I totally agree with the review above. I am not sorry I went to see this movie. Although sex was discussed, it was in an innocent way, and no vulgarity intended. I was disgusted with the homosexual reference, and the fact that the mother indicated that she had supported homosexual causes (but still could not deal with her daughter’s homosexuality.) The father played a strong figure, I think, in the sense that although his wife clearly wore the pants in the family, he stood up for his daughter throughout the movie. The theme of the movie was not lost. It was a poignant story of how mentally challenged people have feelings and that they have the same basicneeds and wants as other people. The movie was a “tearjerker”. Take plenty of kleenex.
—Grace, age 28
All in all, “The Other Sister” was an excellent movie. Although we could have gone without seeing the character’s sister in bed with her “girlfriend”, and the implied sexual activity between two unmarried people (Carla and her boyfriend), I found this movie to be both funny andentertaining. I wasn’t sure how much I’d like it but I thought the actors' portrayal of the retarded people was very good. I would definitely recommend this movie to any of my friends who would want to know about it.
—Natalie, age 15
I would agree with the review for the most part. However, I would advise viewers to be aware of the very important subplot involving the gay sister. While initially a minor detail in the movie, the fact of the sister’s gayness is elevated to more importance as the movie progresses. In the end, I felt the director was linking the acceptance of the gay sister with acceptance of the retarded sister. The message I got was: “See how terrible it is to not accept a retarded person just the way they are? Well, it’s just as terrible to not accept a gay person just as they are. There’s no difference.” As a Christian, I happen to believe there IS a big difference. Yes, the movie is uplifting in many ways, but viewers should not be oblivious to the subtle worldview that is presented through the quiet subplot of the gay sister. Ask yourselves this simple question: “Did the sister HAVE to be gay in order to further the plot of the movie? If not, why, the, is this aspect included? What are the motivations of the director and producer? What are they trying to communicate to me?”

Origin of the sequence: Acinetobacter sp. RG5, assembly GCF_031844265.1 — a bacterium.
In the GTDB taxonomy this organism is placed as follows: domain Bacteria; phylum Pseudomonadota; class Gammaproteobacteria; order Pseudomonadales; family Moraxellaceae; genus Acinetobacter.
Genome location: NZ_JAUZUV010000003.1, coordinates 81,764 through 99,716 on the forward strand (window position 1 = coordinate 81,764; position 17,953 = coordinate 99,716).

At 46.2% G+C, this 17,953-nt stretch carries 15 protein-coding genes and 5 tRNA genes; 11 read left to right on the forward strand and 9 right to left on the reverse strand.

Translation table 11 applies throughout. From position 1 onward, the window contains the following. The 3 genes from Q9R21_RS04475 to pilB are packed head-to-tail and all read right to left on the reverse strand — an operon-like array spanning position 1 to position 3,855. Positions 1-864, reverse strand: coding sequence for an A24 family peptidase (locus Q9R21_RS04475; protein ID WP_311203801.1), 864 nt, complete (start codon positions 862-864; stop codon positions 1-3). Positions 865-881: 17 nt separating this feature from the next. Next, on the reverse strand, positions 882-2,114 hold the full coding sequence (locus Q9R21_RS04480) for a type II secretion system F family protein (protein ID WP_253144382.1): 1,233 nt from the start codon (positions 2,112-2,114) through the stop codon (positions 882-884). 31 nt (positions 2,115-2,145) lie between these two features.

—Stephen Rountree, age 31
Yes, I agree, this movie was on the whole quite positive—at least for Hollywood. There were excellent performances, and overall a fine movie. There was, however, far too much information on sex for a 10, 11,12, 13 or even 14 year old. I brought my 10-year-old daughter and wished I hadn't. Sex is more than mentioned, it is a bit of a focus in the relationship between the two main characters. Unfortunately, this movie in some regards holds too closely to the Hollywood stereotype of sex having to be the be-all and end-all of a romantic relationship. Still, older teenagers who already know about “doing it” will benefit from the film’s other, more positive messages.
—Richard F. Schmitz, age 44
This movie was better than I expected. I thought it was going to be boring but I saw it anyway and it was pretty good. I didn’t think that they needed to have sex though. I think that that part could have been left out but it was pretty good anyway.
—Erin, age 15